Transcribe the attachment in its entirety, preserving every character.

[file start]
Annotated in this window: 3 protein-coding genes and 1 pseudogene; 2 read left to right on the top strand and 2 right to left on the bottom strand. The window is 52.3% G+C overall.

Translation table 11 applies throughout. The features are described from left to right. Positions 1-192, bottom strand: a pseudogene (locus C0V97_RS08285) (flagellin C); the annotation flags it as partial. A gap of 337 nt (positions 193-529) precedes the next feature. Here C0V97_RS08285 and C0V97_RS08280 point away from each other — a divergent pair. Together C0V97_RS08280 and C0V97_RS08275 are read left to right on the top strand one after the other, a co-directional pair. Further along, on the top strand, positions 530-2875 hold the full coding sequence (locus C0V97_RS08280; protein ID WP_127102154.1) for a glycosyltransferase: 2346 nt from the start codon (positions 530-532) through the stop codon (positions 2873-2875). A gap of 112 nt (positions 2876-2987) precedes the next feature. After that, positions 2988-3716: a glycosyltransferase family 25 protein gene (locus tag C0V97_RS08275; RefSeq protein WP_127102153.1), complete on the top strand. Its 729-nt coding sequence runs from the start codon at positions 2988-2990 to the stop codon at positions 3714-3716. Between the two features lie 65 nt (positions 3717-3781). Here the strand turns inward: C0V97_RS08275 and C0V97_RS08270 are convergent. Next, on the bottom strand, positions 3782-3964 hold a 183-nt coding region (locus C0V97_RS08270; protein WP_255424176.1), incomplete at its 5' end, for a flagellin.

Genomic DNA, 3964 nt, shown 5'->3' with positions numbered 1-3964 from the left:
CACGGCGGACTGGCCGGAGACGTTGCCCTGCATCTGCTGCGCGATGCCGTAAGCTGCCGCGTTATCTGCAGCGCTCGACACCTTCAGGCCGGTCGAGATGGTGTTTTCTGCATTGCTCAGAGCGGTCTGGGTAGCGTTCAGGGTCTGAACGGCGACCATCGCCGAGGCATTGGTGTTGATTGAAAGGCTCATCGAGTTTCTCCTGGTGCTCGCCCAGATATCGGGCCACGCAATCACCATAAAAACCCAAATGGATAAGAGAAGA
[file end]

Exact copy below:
Annotated in this window: 3 protein-coding genes and 1 pseudogene; 2 read left to right on the top strand and 2 right to left on the bottom strand. The window is 52.3% G+C overall.

Translation table 11 applies throughout. The features are described from left to right. Positions 1-192, bottom strand: a pseudogene (locus C0V97_RS08285) (flagellin C); the annotation flags it as partial. A gap of 337 nt (positions 193-529) precedes the next feature. Here C0V97_RS08285 and C0V97_RS08280 point away from each other — a divergent pair. Together C0V97_RS08280 and C0V97_RS08275 are read left to right on the top strand one after the other, a co-directional pair. Further along, on the top strand, positions 530-2875 hold the full coding sequence (locus C0V97_RS08280; protein ID WP_127102154.1) for a glycosyltransferase: 2346 nt from the start codon (positions 530-532) through the stop codon (positions 2873-2875). A gap of 112 nt (positions 2876-2987) precedes the next feature. After that, positions 2988-3716: a glycosyltransferase family 25 protein gene (locus tag C0V97_RS08275; RefSeq protein WP_127102153.1), complete on the top strand. Its 729-nt coding sequence runs from the start codon at positions 2988-2990 to the stop codon at positions 3714-3716. Between the two features lie 65 nt (positions 3717-3781). Here the strand turns inward: C0V97_RS08275 and C0V97_RS08270 are convergent. Next, on the bottom strand, positions 3782-3964 hold a 183-nt coding region (locus C0V97_RS08270; protein WP_255424176.1), incomplete at its 5' end, for a flagellin.

Genomic DNA, 3964 nt, shown 5'->3' with positions numbered 1-3964 from the left:
CACGGCGGACTGGCCGGAGACGTTGCCCTGCATCTGCTGCGCGATGCCGTAAGCTGCCGCGTTATCTGCAGCGCTCGACACCTTCAGGCCGGTCGAGATGGTGTTTTCTGCATTGCTCAGAGCGGTCTGGGTAGCGTTCAGGGTCTGAACGGCGACCATCGCCGAGGCATTGGTGTTGATTGAAAGGCTCATCGAGTTTCTCCTGGTGCTCGCCCAGATATCGGGCCACGCAATCACCATAAAAACCCAAATGGATAAGAGAAGA